More winter snow in the Sierra Nevada will mean more water for California’s reservoirs in the spring. “Water-wise, we’d rather have a big snowpack than a whole bunch of rain,” a meteorologist said.
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By Mike Ives
There is at least one silver lining to the punishing storms that have been sweeping across the Pacific Ocean and battering California recently: The snow they have dumped in the Sierra Nevada will do wonders for the state’s beleaguered reservoirs.
As of Tuesday, California’s mountain snowpack held more than twice the water content that would be there at this time in an average year, and was close to matching the April 1 average with more than two months still to go, according to the state’s Department of Water Resources.
That matters because as the Sierra Nevada snowpack melts in the warmer months, it typically provides about 30 percent of the water supply for a state that has been reeling for years from punishing droughts and the major wildfires they help to fuel.
“With the snowpack the way it is right now — roughly around 200 percent for most areas of the Sierra Nevada — that’s a great thing for California,” Chris Hintz, a meteorologist at the National Weather Service office in Sacramento, said by phone early Wednesday.
The recent storm systems, known as atmospheric rivers, have been the “biggest engine” producing snow accumulation in the Sierra so far this winter, said JP Kalb, a forecaster at the Weather Service office in Hanford, Calif., about an hour’s drive from the mountain range. “Higher snowfall in the mountains means more water is available, once melted, for cities like San Francisco,” Mr. Kalb said.
The state’s snow water content, which is surveyed in detail on April 1 each year, has generally been below average since the early 2010s, with a few caveats, Mr. Kalb said. But this year’s snowfall in the Sierra Nevada has already been abundant. Weather Service data on Tuesday showed that some portions of eastern California — where the mountains are — had received several feet of snow just in the previous 48 hours.
Based on the snow forecasts for the next few days, Mr. Kalb said he expected the April snowpack totals to be higher than average in 2023, even if some snow melts between now and then.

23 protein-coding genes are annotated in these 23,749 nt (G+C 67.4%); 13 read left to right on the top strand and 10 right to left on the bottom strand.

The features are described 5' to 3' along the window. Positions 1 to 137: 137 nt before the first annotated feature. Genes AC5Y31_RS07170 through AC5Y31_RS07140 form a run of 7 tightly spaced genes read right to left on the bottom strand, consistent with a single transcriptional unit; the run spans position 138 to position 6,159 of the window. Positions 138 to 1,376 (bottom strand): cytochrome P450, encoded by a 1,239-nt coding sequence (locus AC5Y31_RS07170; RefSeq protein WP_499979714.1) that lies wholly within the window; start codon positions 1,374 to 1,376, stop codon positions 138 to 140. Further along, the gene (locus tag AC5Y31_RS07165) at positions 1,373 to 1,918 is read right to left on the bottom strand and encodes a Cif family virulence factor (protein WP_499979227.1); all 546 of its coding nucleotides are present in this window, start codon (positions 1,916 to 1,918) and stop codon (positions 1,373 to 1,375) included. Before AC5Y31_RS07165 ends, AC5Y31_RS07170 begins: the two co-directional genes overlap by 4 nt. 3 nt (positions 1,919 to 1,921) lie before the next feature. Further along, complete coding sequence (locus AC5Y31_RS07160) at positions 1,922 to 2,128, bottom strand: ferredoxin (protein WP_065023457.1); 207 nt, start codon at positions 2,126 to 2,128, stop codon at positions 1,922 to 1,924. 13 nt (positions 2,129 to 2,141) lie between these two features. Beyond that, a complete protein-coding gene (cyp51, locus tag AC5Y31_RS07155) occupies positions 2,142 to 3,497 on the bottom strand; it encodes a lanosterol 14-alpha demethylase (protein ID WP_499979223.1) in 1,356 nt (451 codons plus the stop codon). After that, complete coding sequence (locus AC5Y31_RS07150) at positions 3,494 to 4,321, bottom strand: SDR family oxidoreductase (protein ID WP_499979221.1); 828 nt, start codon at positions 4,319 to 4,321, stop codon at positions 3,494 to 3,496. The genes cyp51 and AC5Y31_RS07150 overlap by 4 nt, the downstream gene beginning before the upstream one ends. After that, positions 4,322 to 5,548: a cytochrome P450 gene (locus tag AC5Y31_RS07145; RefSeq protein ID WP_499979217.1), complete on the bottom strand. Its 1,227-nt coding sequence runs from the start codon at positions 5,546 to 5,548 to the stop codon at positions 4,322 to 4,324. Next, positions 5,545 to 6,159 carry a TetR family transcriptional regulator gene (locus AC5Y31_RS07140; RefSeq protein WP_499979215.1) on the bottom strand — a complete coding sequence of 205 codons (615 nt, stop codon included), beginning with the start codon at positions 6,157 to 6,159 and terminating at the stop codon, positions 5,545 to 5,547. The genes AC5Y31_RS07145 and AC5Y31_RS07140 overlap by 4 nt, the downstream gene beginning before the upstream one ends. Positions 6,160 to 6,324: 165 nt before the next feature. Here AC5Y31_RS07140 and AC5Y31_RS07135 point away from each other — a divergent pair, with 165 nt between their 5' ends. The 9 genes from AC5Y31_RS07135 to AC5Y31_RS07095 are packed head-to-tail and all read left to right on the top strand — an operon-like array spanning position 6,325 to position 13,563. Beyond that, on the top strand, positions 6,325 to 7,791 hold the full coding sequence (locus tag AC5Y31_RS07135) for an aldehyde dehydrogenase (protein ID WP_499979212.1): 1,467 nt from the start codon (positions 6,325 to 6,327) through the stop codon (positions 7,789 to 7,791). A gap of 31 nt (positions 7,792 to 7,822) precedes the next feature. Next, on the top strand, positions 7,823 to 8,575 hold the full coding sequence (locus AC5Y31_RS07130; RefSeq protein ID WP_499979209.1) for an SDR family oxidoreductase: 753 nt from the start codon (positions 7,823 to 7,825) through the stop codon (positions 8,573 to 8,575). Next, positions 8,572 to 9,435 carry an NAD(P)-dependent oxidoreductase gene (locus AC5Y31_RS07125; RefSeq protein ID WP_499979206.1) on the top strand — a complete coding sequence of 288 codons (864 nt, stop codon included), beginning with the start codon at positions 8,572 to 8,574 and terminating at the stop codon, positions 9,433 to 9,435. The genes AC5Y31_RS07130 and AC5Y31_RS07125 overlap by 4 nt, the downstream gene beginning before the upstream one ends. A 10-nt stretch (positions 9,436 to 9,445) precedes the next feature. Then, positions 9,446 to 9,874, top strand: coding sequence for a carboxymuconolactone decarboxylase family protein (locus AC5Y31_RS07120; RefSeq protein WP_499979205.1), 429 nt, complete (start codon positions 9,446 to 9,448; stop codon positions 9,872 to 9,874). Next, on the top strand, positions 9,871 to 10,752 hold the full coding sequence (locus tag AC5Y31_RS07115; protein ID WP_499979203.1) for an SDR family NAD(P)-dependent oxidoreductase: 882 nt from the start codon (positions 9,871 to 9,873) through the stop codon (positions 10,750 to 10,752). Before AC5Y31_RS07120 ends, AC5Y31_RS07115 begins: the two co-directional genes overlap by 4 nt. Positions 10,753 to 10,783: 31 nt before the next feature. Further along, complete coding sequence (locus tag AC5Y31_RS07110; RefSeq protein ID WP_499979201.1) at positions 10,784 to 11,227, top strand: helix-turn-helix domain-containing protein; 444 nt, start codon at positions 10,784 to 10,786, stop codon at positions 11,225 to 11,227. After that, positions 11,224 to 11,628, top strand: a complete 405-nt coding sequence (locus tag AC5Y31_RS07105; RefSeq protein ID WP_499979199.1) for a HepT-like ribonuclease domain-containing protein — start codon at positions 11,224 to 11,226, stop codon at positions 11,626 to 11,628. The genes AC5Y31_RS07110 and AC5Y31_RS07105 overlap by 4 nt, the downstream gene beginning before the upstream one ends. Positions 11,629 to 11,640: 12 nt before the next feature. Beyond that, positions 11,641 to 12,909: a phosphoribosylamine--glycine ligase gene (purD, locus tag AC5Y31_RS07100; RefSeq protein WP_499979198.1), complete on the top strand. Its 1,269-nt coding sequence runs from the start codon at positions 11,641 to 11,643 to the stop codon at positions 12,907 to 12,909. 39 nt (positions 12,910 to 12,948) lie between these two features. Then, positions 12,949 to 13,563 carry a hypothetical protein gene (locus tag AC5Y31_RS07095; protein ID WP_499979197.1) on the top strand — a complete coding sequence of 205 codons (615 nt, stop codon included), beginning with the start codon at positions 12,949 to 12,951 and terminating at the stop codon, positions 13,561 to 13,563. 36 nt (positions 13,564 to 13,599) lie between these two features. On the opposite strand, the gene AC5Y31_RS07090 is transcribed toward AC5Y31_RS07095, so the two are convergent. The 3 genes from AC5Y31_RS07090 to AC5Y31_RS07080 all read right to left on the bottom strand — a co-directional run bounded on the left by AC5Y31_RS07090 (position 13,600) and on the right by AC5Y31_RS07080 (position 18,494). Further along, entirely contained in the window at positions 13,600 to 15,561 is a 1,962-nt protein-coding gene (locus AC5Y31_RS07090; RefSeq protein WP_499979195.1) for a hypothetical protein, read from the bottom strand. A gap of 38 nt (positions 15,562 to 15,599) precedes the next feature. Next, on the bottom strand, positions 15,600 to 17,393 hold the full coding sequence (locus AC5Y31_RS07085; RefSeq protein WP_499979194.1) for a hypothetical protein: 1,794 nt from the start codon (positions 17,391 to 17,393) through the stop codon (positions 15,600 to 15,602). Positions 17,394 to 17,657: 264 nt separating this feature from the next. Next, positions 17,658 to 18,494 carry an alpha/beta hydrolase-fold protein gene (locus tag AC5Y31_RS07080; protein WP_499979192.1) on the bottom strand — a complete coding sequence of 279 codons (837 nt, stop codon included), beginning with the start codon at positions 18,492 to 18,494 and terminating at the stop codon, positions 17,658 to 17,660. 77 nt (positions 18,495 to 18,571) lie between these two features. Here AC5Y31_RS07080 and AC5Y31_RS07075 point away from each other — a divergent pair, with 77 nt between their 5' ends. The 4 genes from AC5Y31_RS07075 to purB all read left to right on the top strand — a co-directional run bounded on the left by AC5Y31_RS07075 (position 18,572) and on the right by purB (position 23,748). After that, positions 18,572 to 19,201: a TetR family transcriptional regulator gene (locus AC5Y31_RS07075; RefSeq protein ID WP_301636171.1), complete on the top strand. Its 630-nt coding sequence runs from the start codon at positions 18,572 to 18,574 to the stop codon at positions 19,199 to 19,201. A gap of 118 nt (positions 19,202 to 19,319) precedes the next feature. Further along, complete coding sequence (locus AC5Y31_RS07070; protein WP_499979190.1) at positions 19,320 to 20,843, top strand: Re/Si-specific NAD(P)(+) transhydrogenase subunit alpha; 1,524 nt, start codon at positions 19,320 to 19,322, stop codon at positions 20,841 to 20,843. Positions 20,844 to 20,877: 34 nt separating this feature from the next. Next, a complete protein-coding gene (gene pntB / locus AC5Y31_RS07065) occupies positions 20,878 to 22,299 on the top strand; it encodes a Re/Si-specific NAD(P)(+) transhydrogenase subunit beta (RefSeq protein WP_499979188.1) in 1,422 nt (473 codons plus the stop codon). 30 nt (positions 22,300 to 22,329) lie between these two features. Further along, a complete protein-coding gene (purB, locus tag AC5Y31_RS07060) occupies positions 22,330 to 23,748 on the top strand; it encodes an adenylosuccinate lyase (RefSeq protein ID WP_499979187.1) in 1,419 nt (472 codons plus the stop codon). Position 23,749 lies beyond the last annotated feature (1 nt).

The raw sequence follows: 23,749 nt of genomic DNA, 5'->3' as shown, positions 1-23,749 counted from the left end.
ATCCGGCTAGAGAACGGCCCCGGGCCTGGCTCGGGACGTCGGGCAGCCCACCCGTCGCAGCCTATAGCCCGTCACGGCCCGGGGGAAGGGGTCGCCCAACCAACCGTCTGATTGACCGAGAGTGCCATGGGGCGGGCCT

There is evidence that previous atmospheric river storms have helped to break cycles of drought in the American West. A 2013 study of droughts from 1950 to 2010 found that 33 to to 40 percent of “persistent” ones in California had been broken by atmospheric rivers making landfall. The figure was even higher — 60 to 74 percent — for persistent droughts in the Pacific Northwest.
But wet weather in California early in the winter doesn’t always mean that there will be abundant Sierra snowpack feeding the state’s reservoirs later this year. Significant snowfall early last winter, for example, gave way to several very dry months, and by the time summer came around, water use restrictions were being imposed.
Another caveat: Atmospheric rivers don’t always add to the snowpack; in fact, they may shrink it, if the storm’s precipitation falls as rain at high elevations, rather than as snow. A 2018 study found that in the Cascades, which are typically warmer and wetter than the Sierras, winters with more atmospheric-river days were generally associated with reduced snowpack.
When a storm dumps rain on a mountain range, the water comes downhill too quickly. “It runs off into the reservoirs, and if the reservoirs can only hold so much, the rest of it gets lost, wasted, back out in the ocean,” said Mr. Hintz of the Weather Service. “So, water-wise, we’d rather have a big snowpack than a whole bunch of rain.”